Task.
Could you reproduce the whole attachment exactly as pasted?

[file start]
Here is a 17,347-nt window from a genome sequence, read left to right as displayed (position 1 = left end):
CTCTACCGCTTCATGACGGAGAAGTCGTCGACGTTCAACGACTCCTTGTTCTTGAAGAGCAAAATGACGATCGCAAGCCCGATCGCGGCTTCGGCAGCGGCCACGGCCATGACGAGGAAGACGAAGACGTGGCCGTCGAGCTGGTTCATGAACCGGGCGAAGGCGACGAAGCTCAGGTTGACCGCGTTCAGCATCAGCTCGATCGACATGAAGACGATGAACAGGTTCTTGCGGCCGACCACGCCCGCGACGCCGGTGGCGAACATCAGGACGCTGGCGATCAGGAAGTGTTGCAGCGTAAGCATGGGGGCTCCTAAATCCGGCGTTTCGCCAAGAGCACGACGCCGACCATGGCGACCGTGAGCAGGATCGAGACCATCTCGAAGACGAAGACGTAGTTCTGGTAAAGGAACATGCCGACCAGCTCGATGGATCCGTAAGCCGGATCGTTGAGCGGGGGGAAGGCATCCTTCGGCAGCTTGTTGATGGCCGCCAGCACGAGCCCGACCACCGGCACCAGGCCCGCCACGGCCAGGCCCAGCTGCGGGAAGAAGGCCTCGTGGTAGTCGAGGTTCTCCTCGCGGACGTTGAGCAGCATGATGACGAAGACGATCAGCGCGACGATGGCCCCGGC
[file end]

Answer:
Here is a 17,347-nt window from a genome sequence, read left to right as displayed (position 1 = left end):
CTCTACCGCTTCATGACGGAGAAGTCGTCGACGTTCAACGACTCCTTGTTCTTGAAGAGCAAAATGACGATCGCAAGCCCGATCGCGGCTTCGGCAGCGGCCACGGCCATGACGAGGAAGACGAAGACGTGGCCGTCGAGCTGGTTCATGAACCGGGCGAAGGCGACGAAGCTCAGGTTGACCGCGTTCAGCATCAGCTCGATCGACATGAAGACGATGAACAGGTTCTTGCGGCCGACCACGCCCGCGACGCCGGTGGCGAACATCAGGACGCTGGCGATCAGGAAGTGTTGCAGCGTAAGCATGGGGGCTCCTAAATCCGGCGTTTCGCCAAGAGCACGACGCCGACCATGGCGACCGTGAGCAGGATCGAGACCATCTCGAAGACGAAGACGTAGTTCTGGTAAAGGAACATGCCGACCAGCTCGATGGATCCGTAAGCCGGATCGTTGAGCGGGGGGAAGGCATCCTTCGGCAGCTTGTTGATGGCCGCCAGCACGAGCCCGACCACCGGCACCAGGCCCGCCACGGCCAGGCCCAGCTGCGGGAAGAAGGCCTCGTGGTAGTCGAGGTTCTCCTCGCGGACGTTGAGCAGCATGATGACGAAGACGATCAGCGCGACGATGGCCCCGGC